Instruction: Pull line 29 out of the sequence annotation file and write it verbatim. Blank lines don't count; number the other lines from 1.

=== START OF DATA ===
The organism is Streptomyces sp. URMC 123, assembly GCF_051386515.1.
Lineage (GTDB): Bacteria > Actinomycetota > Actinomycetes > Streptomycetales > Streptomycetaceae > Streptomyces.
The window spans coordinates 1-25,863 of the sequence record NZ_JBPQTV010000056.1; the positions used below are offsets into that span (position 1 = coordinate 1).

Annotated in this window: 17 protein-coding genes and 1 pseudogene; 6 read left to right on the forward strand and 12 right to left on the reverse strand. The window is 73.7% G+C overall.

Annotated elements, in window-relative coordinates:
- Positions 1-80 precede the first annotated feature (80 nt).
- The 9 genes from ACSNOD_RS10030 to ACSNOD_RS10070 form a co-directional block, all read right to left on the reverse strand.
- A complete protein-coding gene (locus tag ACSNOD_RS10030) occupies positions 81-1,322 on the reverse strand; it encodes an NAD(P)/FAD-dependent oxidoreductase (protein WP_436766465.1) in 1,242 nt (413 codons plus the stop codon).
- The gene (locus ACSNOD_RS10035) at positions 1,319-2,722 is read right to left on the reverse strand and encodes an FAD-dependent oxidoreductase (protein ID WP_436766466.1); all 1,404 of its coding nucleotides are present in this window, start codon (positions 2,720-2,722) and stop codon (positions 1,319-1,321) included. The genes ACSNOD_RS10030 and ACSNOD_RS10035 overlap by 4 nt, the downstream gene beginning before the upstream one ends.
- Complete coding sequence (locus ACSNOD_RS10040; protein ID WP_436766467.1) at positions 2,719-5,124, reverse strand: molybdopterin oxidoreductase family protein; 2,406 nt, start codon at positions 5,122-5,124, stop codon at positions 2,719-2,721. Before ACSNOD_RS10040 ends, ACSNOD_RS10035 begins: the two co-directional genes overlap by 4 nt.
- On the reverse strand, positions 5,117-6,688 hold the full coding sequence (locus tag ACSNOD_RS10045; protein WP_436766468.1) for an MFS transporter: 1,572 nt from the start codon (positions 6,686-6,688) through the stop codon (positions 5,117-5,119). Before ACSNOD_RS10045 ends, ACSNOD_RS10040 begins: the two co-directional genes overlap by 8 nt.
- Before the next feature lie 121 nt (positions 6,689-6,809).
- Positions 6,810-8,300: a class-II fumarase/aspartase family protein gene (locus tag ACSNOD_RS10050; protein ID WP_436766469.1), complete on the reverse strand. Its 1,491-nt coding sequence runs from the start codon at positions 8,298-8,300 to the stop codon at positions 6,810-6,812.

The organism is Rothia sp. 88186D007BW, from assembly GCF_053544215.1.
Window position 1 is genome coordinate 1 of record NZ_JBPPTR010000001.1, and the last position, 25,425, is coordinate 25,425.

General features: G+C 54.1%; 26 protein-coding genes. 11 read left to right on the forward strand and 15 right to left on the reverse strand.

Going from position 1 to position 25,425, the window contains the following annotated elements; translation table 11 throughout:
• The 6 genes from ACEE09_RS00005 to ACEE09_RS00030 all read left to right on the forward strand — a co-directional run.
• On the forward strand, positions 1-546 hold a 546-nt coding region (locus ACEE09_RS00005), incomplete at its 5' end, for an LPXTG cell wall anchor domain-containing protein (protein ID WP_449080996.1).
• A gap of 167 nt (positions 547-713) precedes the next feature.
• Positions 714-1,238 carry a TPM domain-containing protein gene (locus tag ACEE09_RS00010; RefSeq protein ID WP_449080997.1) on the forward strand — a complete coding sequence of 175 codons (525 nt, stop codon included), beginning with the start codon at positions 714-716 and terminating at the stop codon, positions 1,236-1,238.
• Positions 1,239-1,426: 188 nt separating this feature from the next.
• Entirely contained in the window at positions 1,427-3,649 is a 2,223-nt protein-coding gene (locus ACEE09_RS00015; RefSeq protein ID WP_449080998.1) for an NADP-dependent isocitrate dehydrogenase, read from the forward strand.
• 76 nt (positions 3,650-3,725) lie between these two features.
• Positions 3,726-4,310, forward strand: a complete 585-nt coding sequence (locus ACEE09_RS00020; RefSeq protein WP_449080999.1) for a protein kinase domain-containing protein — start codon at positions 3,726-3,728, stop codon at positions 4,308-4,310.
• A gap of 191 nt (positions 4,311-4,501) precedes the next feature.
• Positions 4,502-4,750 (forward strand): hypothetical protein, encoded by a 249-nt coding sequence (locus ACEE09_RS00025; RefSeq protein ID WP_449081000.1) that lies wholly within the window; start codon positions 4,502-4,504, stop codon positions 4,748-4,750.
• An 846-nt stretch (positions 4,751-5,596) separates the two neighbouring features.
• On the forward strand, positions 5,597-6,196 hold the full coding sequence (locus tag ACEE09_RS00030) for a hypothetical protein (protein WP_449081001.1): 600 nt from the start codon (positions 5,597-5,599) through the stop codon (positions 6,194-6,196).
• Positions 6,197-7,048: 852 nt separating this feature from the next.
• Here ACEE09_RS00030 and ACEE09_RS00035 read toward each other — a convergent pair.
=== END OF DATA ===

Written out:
• On the forward strand, positions 5,597-6,196 hold the full coding sequence (locus tag ACEE09_RS00030) for a hypothetical protein (protein WP_449081001.1): 600 nt from the start codon (positions 5,597-5,599) through the stop codon (positions 6,194-6,196).